Working gradually to build up the layers in the second petal and layering indigo and mauve on top of the pinks on the outer edge to create the shape.




I am now beginning to lightly layer the third petal which as you can see is much lighter than the first two. Although white will go over other colours on the drafting film I did try to maintain the white wherever possible.


This shows the completed third petal and the light layers at the start of the fourth (lower) and fifth (upper) petals.


In order not to lay on the work already completed I decided to focus on the fourth petal, still building up layers slowly.


I then continued using light layers and colour to show the contours of the petal until I was happy with the depth of colour and tone.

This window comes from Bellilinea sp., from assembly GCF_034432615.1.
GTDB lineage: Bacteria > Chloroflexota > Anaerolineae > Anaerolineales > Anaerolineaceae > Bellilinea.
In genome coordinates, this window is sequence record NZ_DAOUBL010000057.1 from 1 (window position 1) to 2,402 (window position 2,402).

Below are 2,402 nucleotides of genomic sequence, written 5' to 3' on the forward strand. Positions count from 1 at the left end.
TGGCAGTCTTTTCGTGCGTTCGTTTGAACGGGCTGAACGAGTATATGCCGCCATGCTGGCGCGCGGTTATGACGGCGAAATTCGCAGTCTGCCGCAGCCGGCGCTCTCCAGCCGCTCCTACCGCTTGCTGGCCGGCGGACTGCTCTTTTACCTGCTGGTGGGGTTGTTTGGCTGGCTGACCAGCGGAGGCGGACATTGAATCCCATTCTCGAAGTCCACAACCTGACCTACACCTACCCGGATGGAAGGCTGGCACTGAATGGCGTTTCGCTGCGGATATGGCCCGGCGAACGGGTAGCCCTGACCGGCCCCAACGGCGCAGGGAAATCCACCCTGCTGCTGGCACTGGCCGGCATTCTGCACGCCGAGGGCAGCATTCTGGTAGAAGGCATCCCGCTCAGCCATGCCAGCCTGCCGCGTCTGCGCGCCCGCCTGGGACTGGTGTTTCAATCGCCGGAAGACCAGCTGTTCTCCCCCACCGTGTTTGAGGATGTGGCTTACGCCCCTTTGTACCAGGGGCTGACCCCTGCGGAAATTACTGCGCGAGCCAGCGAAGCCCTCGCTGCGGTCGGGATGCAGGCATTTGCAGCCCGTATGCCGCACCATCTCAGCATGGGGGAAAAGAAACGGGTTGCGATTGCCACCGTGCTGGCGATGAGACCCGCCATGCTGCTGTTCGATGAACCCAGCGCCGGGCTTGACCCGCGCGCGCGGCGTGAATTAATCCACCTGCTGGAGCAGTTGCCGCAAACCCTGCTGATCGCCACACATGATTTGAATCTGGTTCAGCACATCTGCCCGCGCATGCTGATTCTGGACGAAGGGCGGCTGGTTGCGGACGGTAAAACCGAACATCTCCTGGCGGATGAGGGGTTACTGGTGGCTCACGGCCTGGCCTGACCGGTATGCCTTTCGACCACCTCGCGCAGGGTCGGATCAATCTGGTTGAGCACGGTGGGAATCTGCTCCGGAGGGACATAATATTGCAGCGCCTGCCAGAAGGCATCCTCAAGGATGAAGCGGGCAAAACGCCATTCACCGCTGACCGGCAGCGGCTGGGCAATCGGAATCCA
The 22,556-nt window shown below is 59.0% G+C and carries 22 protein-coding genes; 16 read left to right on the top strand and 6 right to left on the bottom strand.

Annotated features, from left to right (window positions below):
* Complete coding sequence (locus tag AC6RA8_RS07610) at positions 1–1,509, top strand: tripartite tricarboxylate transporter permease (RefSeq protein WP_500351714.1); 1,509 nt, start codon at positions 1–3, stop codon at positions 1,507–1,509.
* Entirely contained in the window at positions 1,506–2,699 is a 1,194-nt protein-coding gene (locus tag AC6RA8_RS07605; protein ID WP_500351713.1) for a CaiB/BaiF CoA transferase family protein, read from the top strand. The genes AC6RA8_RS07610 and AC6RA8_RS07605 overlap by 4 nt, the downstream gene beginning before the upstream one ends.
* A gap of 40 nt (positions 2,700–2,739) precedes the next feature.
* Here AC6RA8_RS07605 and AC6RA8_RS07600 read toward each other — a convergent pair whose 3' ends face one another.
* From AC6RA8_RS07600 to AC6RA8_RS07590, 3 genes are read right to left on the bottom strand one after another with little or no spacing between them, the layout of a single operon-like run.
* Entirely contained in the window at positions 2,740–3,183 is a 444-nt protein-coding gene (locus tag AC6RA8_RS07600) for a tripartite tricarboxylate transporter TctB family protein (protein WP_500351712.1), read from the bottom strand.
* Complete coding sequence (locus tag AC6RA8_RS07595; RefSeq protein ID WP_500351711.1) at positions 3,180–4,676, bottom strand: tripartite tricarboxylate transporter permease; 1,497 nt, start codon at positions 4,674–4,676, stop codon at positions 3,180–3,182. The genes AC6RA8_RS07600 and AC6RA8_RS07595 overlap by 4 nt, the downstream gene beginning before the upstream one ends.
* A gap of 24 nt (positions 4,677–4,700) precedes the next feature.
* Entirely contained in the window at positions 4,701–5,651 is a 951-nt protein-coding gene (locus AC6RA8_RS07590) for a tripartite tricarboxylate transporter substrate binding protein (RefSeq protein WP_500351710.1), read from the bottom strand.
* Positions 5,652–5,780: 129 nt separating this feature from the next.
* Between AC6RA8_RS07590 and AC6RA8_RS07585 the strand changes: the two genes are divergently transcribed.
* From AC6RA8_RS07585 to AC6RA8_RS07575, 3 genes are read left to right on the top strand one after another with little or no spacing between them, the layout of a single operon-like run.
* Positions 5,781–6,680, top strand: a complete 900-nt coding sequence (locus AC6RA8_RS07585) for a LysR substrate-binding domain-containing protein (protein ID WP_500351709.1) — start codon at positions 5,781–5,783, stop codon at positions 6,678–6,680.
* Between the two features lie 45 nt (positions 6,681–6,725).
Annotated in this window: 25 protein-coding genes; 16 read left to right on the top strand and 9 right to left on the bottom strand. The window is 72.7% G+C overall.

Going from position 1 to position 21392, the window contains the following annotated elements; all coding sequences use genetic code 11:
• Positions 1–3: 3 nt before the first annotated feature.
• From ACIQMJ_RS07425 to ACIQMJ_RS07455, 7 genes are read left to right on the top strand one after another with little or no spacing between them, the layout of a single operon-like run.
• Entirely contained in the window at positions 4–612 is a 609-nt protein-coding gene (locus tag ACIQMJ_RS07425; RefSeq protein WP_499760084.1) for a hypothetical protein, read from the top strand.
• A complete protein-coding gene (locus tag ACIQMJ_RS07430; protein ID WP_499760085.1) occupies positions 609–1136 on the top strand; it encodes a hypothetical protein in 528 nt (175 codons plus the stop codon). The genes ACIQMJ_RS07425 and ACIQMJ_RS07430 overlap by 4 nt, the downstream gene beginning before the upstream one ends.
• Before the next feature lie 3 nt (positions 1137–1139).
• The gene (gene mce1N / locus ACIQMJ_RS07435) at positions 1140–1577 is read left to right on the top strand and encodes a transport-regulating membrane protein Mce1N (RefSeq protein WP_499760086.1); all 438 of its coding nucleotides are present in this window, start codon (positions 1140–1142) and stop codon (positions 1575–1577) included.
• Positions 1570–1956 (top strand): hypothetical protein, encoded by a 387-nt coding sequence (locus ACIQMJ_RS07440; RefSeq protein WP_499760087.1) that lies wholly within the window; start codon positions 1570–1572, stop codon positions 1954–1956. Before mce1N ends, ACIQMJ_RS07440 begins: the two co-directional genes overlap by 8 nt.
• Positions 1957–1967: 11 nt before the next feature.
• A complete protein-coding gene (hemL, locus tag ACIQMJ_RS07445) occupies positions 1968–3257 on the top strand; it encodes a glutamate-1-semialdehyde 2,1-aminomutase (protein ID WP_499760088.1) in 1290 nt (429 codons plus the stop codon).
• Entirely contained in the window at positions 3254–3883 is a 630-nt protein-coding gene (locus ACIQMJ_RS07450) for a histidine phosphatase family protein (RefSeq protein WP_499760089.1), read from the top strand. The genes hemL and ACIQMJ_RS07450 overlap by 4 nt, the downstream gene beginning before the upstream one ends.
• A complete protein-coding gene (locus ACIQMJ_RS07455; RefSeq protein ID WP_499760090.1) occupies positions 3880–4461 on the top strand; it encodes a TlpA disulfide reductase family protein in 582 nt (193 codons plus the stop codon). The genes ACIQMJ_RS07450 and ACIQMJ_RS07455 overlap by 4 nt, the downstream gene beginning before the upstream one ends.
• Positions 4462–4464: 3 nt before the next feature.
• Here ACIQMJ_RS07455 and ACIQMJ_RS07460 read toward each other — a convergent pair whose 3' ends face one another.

Out of all the petals it was this, the fifth petal that gave me most grief. I am not sure if it was the markings on it or the shape of it but all I could do was persevere laying down the light layers of colour and looking closely at the markings.




Here  you can see the finished fifth petal and the beginning of the final one.



As the final stage is complete I checked to see if my darkest darks and lightest lights were ok. If needed I could have now gone to the reverse of the drafting film and worked there deepening and lightening to create the depth I wanted.

If I had reached saturation point on the front of the film or had managed to strip away or polish the surface of the film so it wouldn’t take any colour I could have also used the back of the film to fill in any gaps.


For those who wonder why drafting film let me share with you the one I did on the tracing type paper use to separate layers of drafting film. I hasten to say I did this in error not deliberately. img_7519